The Seventh Seal – Criterion Collection Blu-Ray

Jon and I recently watched The Seventh Seal on Blu-Ray. It was my first time watching it, and I actually knew very little about it. I did not grow up on fine cinema. While I did watch some great movies, classics such as The Seventh Seal weren’t part of my repertoire the way Monty Python and the Holy Grail and Bill & Ted’s Bogus Journey might have been (sadly, both not on Blu-Ray.) Neither of those movies are high art, but thanks to my familiarity with both of them, it wasn’t too long into The Seventh Seal that I realized that Monty Python and the Holy Grail and Bill and Ted’s Bogus Journey shared The Seventh Seal as inspiration.

Death really does play chess. The Seventh Seal is a rumination on death. Given my current tendency towards acknowledging impermanence, this movie couldn’t have come at a better time. I asked myself a few days ago, how do you adequately express your emotional experience so as to conjure an empathic response in others that may give way to understanding? Big question, no?

It seems that with the really big things, it’s like shouting “The sky is blue!” louder and louder in the hopes that who ever may be listening may stop and understand the miracle that is living, breathing and seeing. That not only is the sky blue, but look at the amazing mystery that allows us to share in this moment of not taking that blueness for granted. How does one translate the leap in the heart, the moment of joy that one can experience with acknowledgment of the world, to someone who, for what ever reason, isn’t sharing that experience?

Ingmar Bergman tells the story of his own fear of death in The Seventh Seal. A fear so potent, that it is packed within each scene, giving you the terrible sense of foreboding, at first inclined towards hope for the knight, and as the film progresses, realizing that hope may be lost. I’m finding it is marvelous and rare that an individual’s personal emotional experiences can be translated effectively into art and brought to be a communal experience. The Seventh Seal is perhaps, so enduring, because it stands as a solid allegory for Bergman’s (and others) fear of death and search for spiritual fulfillment.

The Criterion Collection features for The Seventh Seal include the commentary track, as well as a few shorts from over the past few years. I found that the commentary track didn’t hold my interest in the way that The Third Man or Chungking Express did, which means that though The Seventh Seal is a fine film, I’m not inclined to purchase it for my own collection. However, it’s very well worth watching, and worth buying if you’re into the idea of having the complete Criterion Collection, or multiple viewings for your own analysis.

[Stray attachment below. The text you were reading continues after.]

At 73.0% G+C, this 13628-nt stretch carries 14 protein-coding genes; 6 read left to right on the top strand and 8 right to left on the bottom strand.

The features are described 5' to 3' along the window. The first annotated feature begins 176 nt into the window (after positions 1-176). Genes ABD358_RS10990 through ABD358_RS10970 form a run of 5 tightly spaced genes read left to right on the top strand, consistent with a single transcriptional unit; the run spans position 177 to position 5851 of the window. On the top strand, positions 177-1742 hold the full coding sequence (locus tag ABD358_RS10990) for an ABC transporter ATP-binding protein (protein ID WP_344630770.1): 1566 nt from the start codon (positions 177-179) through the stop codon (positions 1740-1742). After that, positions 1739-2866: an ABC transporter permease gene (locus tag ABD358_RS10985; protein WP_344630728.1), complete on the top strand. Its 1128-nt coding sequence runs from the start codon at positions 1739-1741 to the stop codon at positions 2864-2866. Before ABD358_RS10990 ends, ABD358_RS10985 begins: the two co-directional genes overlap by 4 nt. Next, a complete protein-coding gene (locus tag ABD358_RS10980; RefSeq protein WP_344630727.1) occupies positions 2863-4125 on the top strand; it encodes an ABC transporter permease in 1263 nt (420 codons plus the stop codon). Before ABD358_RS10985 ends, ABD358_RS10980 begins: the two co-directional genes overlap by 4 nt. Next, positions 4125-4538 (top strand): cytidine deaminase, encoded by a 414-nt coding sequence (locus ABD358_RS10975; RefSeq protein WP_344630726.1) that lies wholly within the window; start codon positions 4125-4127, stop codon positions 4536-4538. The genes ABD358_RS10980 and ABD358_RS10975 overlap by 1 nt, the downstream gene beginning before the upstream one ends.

Black Love

I was going over my while trying to figure out what to listen to next. My top music picks are similar to what I was listening to 15 years ago, with some additions. One of those is the Afghan Whigs.

Growing up in the Cincinnati area, I knew who the Afghan Whigs were. They played them on local radio, and I heard they were pretty cool. I passed by the albums at the used cd store more than a few times, and I knew they were chocked full of latent awesomeness – and I had rocked out to “Honky’s Ladder” on the radio.

Despite my curiosity with the Whigs after I saw their CD’s easily available in Dublin, Ireland in 1996, it wasn’t until 1999 that I remembered that the Afghan Whigs were worth devotional listening. This I have Lev (of BoingBoing Gadgets fame) to thank. He and I made the long trek across country to Burning Man in 1999, and of course every good road trip requires good tunes. I got reminded of the awesomeness of the Whigs on that trip and became desperately hooked.

I’m still hooked to all things Dulli (Greg, that is). I’ve loved the Twilight Singers, his solo work, and his joint project w/ Mark Lanigan, The Gutter Twins.

Black Love – which I’m listening to now, is still one of my favorite Whigs albums. I feel a need to listen to it from start to finish, every song in order, as if there is some divine completeness to it. The first song, Crime Scene Part One is perfectly bookended by Faded. Love, violence, sex, drugs and alcohol with an intense reverence to classic R&B, funk and soul played – this is what I love about the Whigs, and Greg Dulli.

Just thought I’d share – because hey, it’s my blog, and I don’t write in this thing enough.

Early Burning of the Man

from Laughing Squid